Every election is an opportunity for people of faith to reaffirm their commitment to the values that respect the dignity and sanctity of life. This November, we in Illinois have a historic opportunity to recognize the deeply ingrained link between faith and worker justice. The Workers’ Rights Amendment will be at the very top of your ballot.
The dignity of work is at the core of all faith traditions. Passages in the Quran, Torah and Bible all discuss the dignity of work, justice in fair payment and respect for all who work. Scripture tells us that worker oppression is an assault on the sacredness and dignity every human being deserves.
We must not let those words ring hollow. It is important to live out our values.
For years, we have lived our faith by protecting working people and advocating for working families. Workers have been at the center of our fights for equality, human rights and racial justice. From the creation of the 40-hour work week to the end of child labor to raising the minimum wage to lift more families out of poverty, our faith traditions have always been intrinsically tied to the labor justice movement.
Over the last few years, we’ve seen the stress workers endured during the pandemic and the tumultuous circumstances it created. Nurses and first responders faced unprecedented working conditions. Many were exhausted at the end of a workday yet still honored their commitment each day to do the essential work from which we all benefited.
The Workers’ RIghts Amendment will guarantee they can negotiate for life-saving protective equipment and safe staffing levels without any fear of retaliation from their employers, so they can focus on what truly matters: their patients and, of course, their families.
Every Illinoisan deserves the right to negotiate for a fair wage and access to the benefits and opportunities that help families flourish. Working people deserve an honest wage for an honest day’s work, and union workers in Illinois make an average of $11,000 per year more than workers in states that do not support workers’ rights.
This is a transformational amount of money for working families. It helps them afford the things that matter to them, providing a safe and comfortable home for their families and other things that support a healthy family life, including time to spend with their family. From taking their kids to dinner for a child’s birthday to attending a movie after a weekend service — when working families do better, so does the community they call home.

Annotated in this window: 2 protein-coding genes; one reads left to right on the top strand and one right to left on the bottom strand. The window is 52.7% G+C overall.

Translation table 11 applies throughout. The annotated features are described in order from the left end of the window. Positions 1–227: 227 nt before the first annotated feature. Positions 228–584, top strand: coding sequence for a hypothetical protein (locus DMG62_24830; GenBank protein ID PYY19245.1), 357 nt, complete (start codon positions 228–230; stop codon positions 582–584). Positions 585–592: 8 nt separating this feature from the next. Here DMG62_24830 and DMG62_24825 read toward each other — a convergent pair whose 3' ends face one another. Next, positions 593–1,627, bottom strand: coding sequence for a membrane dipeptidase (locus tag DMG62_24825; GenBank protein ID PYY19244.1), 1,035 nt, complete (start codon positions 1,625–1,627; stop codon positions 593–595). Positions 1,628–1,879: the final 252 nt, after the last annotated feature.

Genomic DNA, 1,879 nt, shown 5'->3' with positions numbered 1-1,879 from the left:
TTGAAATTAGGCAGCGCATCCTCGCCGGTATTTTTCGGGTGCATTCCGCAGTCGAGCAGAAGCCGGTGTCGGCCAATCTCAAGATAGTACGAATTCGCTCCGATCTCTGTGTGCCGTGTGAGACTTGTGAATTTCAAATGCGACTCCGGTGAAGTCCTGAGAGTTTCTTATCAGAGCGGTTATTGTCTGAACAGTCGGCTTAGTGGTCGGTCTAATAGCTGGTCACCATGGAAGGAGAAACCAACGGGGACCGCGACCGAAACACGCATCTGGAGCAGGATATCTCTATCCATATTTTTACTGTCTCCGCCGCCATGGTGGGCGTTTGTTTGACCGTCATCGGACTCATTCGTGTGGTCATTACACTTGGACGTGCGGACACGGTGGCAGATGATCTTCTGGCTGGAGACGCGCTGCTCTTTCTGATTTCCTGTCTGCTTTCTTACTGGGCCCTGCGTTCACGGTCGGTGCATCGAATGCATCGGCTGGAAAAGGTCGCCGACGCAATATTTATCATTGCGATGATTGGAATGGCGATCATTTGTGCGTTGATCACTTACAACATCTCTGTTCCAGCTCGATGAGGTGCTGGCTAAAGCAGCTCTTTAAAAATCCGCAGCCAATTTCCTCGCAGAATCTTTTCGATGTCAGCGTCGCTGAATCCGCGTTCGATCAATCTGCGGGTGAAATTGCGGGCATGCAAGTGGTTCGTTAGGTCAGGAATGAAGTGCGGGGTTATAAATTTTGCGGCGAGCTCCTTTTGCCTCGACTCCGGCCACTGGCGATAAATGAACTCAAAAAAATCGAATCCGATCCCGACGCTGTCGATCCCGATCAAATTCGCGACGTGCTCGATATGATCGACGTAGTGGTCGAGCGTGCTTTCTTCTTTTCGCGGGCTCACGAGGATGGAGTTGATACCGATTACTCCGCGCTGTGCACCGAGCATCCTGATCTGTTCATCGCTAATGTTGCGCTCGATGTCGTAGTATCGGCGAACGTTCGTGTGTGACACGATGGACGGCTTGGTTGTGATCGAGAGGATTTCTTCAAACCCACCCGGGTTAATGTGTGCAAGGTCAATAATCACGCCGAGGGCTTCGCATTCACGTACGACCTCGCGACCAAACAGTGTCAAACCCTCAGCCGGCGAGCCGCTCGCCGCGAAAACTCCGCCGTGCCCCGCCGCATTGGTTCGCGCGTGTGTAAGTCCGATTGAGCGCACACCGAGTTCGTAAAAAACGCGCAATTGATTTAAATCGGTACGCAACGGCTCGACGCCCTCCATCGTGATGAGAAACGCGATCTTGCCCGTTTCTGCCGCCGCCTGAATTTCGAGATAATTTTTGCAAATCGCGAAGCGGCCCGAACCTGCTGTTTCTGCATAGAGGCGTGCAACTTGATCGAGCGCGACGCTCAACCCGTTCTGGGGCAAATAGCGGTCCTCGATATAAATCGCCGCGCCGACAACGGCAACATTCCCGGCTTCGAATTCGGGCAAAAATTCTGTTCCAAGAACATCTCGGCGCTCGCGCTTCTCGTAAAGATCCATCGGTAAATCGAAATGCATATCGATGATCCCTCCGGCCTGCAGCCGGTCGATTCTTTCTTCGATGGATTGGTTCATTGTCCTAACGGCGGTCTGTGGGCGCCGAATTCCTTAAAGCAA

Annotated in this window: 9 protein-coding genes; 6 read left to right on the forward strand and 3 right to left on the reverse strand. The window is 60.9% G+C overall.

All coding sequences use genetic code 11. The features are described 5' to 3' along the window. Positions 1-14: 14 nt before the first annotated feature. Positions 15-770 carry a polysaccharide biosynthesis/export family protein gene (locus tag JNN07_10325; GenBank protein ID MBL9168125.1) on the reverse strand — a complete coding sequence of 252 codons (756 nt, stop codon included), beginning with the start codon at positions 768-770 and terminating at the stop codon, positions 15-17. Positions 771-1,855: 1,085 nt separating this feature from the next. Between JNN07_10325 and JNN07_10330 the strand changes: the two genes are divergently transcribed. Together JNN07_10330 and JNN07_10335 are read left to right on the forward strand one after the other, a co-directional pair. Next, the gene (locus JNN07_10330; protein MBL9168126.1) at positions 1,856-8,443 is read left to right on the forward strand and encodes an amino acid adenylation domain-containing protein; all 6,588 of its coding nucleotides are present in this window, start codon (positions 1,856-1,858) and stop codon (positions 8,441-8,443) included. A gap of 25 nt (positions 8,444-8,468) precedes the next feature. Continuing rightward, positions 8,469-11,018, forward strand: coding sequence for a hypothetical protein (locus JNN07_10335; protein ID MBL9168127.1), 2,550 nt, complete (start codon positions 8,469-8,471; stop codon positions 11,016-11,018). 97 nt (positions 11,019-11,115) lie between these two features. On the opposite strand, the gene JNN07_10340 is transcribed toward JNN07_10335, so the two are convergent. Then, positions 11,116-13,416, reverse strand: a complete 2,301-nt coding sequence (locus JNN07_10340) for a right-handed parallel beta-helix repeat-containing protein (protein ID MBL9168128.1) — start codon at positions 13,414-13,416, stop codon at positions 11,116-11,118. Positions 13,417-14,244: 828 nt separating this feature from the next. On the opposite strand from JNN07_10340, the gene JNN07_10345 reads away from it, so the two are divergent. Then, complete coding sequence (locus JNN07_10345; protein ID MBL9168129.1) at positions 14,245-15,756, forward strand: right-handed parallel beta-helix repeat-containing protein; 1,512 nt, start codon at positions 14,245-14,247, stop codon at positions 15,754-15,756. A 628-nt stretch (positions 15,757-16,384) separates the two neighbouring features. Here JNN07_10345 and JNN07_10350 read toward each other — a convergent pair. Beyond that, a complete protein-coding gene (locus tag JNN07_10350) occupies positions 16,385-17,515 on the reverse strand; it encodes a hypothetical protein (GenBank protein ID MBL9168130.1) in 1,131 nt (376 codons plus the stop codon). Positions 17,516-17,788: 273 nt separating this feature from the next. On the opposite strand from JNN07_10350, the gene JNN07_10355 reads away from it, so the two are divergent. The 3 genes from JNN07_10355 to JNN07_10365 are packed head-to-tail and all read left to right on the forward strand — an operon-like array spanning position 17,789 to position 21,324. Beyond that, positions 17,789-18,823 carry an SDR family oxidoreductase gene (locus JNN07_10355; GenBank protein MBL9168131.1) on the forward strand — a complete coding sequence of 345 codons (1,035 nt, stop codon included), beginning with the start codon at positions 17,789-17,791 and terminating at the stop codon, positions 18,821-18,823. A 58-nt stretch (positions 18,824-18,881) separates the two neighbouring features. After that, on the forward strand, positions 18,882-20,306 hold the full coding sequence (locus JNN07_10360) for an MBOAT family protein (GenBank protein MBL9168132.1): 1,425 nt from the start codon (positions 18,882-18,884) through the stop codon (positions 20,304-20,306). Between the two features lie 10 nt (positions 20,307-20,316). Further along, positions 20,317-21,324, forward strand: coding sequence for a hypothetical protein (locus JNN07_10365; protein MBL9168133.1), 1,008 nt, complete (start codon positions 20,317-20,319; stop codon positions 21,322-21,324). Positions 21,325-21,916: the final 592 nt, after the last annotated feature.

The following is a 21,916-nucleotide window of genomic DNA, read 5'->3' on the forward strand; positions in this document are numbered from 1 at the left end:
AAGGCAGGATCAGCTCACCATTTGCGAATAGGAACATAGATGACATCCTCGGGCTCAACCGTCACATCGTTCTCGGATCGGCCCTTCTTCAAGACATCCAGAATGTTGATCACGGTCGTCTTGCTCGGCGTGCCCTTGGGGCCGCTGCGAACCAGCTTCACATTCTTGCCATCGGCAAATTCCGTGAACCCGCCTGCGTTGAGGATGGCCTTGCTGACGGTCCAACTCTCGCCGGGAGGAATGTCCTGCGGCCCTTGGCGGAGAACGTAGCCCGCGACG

As religious leaders, we know our communities. We know their struggles and successes, their tragedies and triumphs. And we know working people deserve more than the bare minimum it takes to make ends meet. Our congregations and our communities are stronger when we honor our collective commitment to a lived faith on behalf of our families and our neighbors in the greater community in which we live and worship.
This election season, your vote is important to honor our workers and their families. That’s why we’re voting yes for the Workers’ Rights Amendment.
Father Larry Dowling is the pastor of St. Agatha Catholic Church; Imām Tariq I. El-Amin is Resident Imām of Masjid Al-Taqwa; and Rabbi Bruce Elder is a leader of Congregation Hakafa.
The views and opinions expressed by contributors are their own and do not necessarily reflect those of the Chicago Sun-Times or any of its affiliates.
The Sun-Times welcomes letters to the editor and op-eds. See our guidelines.
Feeds,News,Chi ST 2,Region: Chicago,City: Chicago
via Chicago Sun-Times – All https://ift.tt/aylL3GE
October 29, 2022 at 04:15AM